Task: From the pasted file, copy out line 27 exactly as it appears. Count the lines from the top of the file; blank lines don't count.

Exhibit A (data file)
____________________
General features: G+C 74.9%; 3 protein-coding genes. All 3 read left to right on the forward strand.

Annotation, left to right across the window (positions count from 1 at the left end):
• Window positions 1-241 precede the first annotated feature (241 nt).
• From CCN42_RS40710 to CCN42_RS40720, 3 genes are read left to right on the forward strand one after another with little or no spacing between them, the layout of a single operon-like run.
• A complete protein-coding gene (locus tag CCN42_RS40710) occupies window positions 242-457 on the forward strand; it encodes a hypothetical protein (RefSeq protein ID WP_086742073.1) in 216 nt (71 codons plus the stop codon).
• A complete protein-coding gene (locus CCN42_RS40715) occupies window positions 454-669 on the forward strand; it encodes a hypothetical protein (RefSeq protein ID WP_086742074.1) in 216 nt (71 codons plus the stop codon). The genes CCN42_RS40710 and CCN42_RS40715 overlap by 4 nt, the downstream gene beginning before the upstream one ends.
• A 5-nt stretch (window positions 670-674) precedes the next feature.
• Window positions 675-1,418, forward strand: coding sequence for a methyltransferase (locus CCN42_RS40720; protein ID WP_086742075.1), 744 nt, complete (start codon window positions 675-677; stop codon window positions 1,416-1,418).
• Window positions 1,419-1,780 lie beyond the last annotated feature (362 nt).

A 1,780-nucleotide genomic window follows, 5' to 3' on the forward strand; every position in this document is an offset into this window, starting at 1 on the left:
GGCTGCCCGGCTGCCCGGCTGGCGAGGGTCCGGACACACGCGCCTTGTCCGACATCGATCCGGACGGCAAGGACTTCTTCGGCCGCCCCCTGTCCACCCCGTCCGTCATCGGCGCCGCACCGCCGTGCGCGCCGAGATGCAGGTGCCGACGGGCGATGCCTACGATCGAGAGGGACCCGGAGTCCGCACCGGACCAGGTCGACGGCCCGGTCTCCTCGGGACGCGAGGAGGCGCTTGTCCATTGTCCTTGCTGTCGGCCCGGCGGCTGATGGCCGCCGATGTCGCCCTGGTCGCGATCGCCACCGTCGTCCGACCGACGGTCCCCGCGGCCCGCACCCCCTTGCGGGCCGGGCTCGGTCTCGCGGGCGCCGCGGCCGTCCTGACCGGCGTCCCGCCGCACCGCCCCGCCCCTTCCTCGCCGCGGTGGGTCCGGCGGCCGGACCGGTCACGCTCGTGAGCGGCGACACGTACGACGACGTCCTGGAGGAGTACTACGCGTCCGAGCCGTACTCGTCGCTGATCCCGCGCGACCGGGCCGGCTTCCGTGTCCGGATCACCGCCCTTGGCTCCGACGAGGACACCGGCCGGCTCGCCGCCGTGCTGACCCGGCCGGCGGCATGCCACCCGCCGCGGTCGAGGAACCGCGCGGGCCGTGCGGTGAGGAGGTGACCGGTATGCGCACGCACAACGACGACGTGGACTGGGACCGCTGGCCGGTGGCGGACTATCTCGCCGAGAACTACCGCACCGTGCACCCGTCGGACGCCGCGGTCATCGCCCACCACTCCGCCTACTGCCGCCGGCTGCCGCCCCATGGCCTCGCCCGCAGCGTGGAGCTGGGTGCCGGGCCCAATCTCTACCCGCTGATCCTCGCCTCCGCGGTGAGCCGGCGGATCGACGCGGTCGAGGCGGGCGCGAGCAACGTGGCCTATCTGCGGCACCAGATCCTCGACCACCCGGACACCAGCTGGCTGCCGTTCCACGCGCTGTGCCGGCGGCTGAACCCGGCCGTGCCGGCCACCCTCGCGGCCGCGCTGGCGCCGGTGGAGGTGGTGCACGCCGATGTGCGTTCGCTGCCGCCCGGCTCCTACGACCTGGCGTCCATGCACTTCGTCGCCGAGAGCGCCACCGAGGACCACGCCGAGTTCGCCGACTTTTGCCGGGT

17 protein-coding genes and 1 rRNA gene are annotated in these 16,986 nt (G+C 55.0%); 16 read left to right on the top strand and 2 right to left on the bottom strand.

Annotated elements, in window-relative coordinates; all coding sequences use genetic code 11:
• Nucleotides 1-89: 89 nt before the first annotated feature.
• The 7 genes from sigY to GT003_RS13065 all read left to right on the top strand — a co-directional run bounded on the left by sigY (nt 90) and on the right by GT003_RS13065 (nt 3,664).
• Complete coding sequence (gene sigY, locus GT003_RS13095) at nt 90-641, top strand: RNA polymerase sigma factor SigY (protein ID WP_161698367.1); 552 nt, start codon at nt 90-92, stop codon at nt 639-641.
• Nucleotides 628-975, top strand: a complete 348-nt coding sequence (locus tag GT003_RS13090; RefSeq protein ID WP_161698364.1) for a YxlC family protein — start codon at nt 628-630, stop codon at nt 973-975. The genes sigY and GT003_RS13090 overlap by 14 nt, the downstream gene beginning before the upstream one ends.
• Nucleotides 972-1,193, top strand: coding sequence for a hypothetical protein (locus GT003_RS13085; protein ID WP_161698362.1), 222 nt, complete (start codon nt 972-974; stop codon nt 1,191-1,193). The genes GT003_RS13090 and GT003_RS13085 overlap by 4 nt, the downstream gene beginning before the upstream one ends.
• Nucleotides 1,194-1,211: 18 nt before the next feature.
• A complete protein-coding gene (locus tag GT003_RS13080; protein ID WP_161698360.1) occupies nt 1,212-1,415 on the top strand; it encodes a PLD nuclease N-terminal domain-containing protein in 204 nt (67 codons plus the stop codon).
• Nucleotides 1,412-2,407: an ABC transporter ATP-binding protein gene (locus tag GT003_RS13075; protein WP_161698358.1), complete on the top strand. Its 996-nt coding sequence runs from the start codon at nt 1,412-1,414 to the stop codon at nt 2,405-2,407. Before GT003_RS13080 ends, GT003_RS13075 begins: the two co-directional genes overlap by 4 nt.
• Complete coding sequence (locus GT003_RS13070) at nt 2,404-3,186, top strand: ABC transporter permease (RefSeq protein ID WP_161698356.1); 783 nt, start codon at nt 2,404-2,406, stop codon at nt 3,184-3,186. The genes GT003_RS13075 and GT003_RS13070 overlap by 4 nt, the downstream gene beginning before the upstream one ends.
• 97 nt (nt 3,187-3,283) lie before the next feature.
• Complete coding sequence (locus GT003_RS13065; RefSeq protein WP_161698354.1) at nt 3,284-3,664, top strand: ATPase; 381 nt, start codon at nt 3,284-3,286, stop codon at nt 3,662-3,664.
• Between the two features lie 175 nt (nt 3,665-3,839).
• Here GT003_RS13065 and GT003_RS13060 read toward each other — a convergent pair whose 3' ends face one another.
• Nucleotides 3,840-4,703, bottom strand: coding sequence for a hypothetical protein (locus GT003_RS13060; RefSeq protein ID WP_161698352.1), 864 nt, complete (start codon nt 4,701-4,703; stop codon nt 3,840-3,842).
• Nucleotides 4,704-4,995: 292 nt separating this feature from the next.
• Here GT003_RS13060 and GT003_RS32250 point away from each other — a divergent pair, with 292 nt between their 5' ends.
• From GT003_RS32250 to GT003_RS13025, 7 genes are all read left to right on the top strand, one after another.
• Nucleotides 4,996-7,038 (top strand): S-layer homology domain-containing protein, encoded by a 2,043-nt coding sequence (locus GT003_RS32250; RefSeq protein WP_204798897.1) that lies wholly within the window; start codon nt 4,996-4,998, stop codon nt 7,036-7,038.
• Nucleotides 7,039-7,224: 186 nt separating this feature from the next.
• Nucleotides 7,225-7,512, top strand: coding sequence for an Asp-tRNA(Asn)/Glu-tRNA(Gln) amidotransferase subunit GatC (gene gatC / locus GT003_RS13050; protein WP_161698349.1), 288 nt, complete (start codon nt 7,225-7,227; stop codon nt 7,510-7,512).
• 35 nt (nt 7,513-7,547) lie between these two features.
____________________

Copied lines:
• Nucleotides 3,840-4,703, bottom strand: coding sequence for a hypothetical protein (locus GT003_RS13060; RefSeq protein ID WP_161698352.1), 864 nt, complete (start codon nt 4,701-4,703; stop codon nt 3,840-3,842).